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How to Conduct Customer Trials

Customer trials are an excellent way to test your product or service and gain a better understanding of how your target audience will react to, and use your product/service before you go to market.

If done right, your trial creates a win-win situation. Your customers get to try your product/service without financial risk, and you get concrete feedback on performance. Your trial customer should also see the financial / efficiency benefits you’re promising and this will encourage them to become an early paying client.

However, before you start your product trials, there are a few things you need to have done first.

Define your Target Audience

The key here is to make sure you have a defined target audience before handing out your product samples or trials for feedback, otherwise you are just wasting time and money.

Stuck on how to define a target audience for your product or service? Check out this post for help.

Define the feedback objectives in advance

To start, you’ll need to make sure that you know what type of feedback you are looking for from your trial. Define the key components that will make your product or service a success and hone in on those.

For example, if you are trialling your new app, you might want to get feedback on its appearance, speed and usability.

Write product documentation

Before your trial customers test out your product, you should have “How-to-Use” documentation as well as an FAQ page with questions you expect might arise. Based on feedback, you can improve the FAQ section to reflect new questions that came up during the trial. Make sure your documentation is clear and jargon-free.

Raise Awareness

Then you’ll have to raise awareness about your trial, so that people actually know about it. This can be done in a number of ways, but will usually involve a targeted marketing campaign.

Be sure to leverage your network – if you’ve created a product or service then you usually have a good idea of the sector or companies it’s targeting.

If you personally don’t know people to contact in this sector or in this small group of companies, reach out to your network and see who does. Your Advisors or NED’s will often have the contacts you need and can help with introductions.

If you can’t leverage personal connections, then depending on your product/service, spend some time working out how to contact likely trial candidates. If you’ve already got a database, then email those people about your new product. Or if you have a social media account, make a post about the trial. A popular way to build an email database is to create a landing page that briefly explains your product/service and gives people the opportunity to sign up using their email address for news and updates.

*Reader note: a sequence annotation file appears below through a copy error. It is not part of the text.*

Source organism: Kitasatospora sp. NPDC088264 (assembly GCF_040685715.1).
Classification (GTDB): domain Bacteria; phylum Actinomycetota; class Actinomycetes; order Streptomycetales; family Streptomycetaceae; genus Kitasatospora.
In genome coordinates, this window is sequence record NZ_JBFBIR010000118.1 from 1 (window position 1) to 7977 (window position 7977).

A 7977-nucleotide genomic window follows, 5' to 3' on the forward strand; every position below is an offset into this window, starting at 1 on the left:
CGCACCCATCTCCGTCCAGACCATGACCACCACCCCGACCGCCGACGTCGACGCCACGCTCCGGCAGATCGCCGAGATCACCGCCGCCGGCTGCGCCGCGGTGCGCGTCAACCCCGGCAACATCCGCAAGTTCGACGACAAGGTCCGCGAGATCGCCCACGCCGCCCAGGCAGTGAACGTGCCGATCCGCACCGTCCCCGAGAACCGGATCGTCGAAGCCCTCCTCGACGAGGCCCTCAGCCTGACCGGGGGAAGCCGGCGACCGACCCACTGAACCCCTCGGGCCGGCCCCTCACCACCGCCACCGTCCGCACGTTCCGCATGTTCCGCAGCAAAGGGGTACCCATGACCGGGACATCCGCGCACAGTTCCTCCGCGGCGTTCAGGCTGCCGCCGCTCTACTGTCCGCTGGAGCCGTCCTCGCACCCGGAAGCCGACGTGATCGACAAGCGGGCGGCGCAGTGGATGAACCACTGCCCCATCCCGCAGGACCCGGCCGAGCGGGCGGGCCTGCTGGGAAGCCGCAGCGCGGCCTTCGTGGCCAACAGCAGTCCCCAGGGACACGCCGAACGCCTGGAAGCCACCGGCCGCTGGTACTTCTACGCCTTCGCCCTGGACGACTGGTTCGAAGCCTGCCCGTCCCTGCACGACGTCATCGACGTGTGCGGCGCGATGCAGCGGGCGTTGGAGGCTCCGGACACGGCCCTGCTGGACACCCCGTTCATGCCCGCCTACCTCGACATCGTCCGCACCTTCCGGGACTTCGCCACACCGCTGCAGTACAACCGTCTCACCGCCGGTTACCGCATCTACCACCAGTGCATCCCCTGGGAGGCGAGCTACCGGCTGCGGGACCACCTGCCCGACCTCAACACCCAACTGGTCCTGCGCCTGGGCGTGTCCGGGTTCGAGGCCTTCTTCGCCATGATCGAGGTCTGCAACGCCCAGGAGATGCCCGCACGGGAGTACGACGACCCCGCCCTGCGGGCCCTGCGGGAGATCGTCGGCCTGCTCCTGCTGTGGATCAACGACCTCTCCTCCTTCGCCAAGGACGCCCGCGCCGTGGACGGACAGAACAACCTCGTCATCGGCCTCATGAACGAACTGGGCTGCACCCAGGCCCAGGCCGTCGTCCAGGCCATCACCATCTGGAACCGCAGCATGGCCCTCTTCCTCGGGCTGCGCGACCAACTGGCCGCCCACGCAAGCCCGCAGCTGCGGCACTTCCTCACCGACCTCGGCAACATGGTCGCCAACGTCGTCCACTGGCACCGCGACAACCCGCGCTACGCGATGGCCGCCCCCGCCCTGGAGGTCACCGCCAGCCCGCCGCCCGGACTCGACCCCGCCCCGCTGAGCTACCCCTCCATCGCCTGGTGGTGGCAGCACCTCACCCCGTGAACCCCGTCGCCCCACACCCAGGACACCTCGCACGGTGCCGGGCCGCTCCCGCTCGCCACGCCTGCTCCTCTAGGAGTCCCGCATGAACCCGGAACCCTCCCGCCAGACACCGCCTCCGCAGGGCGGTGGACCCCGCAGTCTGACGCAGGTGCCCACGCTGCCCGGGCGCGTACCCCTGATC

If you don’t have either of those, then you can also simply pay to have your trial advertised in whichever media you think would be most effective to reach your audience.

The main objective is to tell them how, where and why they should participate in the trial – sell the benefits and trial candidates will materialise.

Offer incentives

People might be willing to trial your product, but offering them incentives to leave feedback will increase the amount of data you will receive to help improve your product or service. Incentives can be a discount on signing up as a real customer after the trial or a financial reward if it doesn’t do what you’re promising it will. Or you can think about not charging for the trial “up-front” but saying something like “if this generates the savings we’re predicting e.g. 15%, then after the trial, you pay us 50% of those savings (or any variation of this benefit sharing concept)

Be prepared

Depending on the complexity of your product/service, you might need to have a customer support team put in place to answer any questions or resolve issues that trial customers encounter. This will incur costs that you will want to factor into your business plan (if you haven’t already done so).

Remember that this is the first time your product is out in the real world, even if it is just a trial, so first impressions matter. Given the context, people may be more lenient if your product has a few issues, but how you respond to these issues is what really matters.

Listen to the feedback

This may seem obvious, but oftentimes your product will be used in a different way than you may have imagined. In these scenarios, it is important to adapt and listen to what customers have to say, and modify or even get rid of some features that you might be particularly attached to that end up not being as useful as you’d thought they would be.

These steps are essential to conducting a successful customer trial. However, each trial will vary depending on which industry you are operating in and who you are targeting. For tailored advice to suit your needs, get in touch with one of our gurus today, we’d be happy to help!

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